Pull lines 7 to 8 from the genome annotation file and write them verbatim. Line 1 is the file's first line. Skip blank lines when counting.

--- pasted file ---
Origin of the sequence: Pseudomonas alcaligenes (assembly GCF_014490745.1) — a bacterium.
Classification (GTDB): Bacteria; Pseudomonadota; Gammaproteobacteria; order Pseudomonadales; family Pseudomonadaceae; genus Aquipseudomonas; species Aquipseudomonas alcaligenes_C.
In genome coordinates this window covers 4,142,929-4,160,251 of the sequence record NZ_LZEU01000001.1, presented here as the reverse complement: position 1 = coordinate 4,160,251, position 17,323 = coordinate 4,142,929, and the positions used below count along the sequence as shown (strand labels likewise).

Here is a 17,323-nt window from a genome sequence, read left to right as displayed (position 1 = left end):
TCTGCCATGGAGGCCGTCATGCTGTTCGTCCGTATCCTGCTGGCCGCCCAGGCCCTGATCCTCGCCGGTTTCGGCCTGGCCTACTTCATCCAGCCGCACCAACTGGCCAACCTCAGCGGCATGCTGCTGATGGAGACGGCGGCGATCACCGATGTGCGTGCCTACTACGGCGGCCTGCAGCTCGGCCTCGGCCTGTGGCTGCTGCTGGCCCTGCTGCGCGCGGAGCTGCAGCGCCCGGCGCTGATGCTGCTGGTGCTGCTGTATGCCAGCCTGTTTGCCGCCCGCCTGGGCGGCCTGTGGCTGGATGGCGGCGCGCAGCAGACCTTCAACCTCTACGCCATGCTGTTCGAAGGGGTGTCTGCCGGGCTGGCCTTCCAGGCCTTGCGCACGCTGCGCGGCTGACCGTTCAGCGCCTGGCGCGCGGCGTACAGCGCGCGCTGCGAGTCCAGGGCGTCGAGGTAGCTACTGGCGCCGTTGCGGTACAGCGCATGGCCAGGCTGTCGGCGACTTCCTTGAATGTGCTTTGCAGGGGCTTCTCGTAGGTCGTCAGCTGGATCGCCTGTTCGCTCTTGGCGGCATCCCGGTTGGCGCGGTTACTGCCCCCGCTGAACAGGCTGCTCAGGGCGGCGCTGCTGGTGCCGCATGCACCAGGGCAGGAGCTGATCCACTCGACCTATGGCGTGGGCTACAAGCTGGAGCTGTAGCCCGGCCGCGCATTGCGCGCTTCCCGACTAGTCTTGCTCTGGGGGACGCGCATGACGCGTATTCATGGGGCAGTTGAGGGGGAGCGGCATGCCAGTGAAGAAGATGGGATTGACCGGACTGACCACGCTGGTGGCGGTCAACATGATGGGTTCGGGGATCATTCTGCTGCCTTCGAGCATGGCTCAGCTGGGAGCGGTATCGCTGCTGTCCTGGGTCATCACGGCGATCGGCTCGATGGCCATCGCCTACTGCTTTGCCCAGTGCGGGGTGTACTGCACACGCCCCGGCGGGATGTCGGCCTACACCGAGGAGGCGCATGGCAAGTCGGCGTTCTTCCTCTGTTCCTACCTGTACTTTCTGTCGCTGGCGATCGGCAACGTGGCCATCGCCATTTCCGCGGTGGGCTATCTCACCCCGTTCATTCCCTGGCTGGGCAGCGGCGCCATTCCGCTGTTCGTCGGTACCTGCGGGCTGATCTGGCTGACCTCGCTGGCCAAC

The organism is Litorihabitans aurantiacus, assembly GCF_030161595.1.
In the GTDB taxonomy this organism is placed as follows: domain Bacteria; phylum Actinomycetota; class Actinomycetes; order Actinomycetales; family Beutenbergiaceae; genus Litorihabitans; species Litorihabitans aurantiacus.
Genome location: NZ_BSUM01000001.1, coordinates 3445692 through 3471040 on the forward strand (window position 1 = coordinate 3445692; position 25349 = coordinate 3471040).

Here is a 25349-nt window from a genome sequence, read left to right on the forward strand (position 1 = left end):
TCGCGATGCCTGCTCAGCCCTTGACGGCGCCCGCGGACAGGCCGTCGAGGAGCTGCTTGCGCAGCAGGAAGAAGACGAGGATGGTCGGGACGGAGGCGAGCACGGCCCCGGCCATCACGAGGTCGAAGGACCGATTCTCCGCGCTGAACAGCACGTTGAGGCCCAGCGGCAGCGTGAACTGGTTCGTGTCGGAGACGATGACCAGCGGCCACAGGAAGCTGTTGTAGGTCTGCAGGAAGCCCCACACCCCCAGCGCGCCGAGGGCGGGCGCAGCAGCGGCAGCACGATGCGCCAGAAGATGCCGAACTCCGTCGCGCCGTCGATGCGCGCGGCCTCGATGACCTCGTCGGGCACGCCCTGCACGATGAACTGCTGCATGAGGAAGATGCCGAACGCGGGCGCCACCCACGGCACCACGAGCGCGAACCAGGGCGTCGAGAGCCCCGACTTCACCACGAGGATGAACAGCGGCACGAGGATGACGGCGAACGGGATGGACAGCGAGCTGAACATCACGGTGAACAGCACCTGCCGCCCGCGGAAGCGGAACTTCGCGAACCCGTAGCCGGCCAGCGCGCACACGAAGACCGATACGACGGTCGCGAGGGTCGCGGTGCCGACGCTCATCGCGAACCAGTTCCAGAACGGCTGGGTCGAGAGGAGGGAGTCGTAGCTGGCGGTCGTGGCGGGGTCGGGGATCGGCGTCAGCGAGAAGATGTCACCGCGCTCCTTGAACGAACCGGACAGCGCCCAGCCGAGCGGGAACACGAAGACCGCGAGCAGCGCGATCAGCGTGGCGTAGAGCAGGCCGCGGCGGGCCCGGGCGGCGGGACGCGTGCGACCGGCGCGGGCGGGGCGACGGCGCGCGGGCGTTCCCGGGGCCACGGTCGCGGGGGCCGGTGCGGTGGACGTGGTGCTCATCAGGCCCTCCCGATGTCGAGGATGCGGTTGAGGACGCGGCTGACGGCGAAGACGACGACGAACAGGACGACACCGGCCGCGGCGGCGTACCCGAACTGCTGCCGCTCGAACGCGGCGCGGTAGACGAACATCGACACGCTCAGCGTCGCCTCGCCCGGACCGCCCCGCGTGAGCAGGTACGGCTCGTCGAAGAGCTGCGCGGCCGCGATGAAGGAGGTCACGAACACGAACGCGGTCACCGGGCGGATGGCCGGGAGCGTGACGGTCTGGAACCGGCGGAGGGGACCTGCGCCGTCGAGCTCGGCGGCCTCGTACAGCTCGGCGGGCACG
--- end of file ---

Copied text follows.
In the GTDB taxonomy this organism is placed as follows: domain Bacteria; phylum Actinomycetota; class Actinomycetes; order Actinomycetales; family Beutenbergiaceae; genus Litorihabitans; species Litorihabitans aurantiacus.
Genome location: NZ_BSUM01000001.1, coordinates 3445692 through 3471040 on the forward strand (window position 1 = coordinate 3445692; position 25349 = coordinate 3471040).